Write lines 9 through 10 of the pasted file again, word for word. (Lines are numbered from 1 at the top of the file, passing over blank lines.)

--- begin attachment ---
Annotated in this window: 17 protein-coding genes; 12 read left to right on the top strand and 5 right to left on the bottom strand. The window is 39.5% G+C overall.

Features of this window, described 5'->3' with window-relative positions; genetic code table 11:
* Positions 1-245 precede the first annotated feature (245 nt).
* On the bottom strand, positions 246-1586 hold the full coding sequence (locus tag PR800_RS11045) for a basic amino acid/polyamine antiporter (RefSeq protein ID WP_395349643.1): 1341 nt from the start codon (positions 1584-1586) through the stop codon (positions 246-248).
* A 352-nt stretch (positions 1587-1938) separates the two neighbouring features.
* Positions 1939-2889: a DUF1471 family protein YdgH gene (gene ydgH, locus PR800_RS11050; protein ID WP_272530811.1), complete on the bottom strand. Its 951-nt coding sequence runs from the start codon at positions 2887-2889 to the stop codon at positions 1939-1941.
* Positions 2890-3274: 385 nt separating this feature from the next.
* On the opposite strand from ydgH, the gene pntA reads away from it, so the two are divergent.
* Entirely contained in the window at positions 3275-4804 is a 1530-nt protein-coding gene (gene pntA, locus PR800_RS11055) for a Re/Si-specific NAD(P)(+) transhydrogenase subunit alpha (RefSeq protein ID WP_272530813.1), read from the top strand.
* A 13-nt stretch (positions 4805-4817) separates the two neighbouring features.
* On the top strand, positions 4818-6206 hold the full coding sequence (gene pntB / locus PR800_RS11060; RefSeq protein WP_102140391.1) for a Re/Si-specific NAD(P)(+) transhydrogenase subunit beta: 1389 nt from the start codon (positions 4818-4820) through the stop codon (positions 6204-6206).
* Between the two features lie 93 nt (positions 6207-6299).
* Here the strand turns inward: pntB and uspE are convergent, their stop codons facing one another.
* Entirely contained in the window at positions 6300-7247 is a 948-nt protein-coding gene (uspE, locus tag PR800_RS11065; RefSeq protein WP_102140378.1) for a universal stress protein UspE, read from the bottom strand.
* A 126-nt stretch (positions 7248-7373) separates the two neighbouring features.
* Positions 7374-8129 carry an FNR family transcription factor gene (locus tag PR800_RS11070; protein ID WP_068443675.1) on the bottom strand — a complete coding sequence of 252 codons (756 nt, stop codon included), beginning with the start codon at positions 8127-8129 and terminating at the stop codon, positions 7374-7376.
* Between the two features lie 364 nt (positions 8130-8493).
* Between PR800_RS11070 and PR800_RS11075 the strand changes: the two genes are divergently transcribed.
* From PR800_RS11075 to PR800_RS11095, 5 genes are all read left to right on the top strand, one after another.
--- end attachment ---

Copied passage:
* Entirely contained in the window at positions 3275-4804 is a 1530-nt protein-coding gene (gene pntA, locus PR800_RS11055) for a Re/Si-specific NAD(P)(+) transhydrogenase subunit alpha (RefSeq protein ID WP_272530813.1), read from the top strand.
* A 13-nt stretch (positions 4805-4817) separates the two neighbouring features.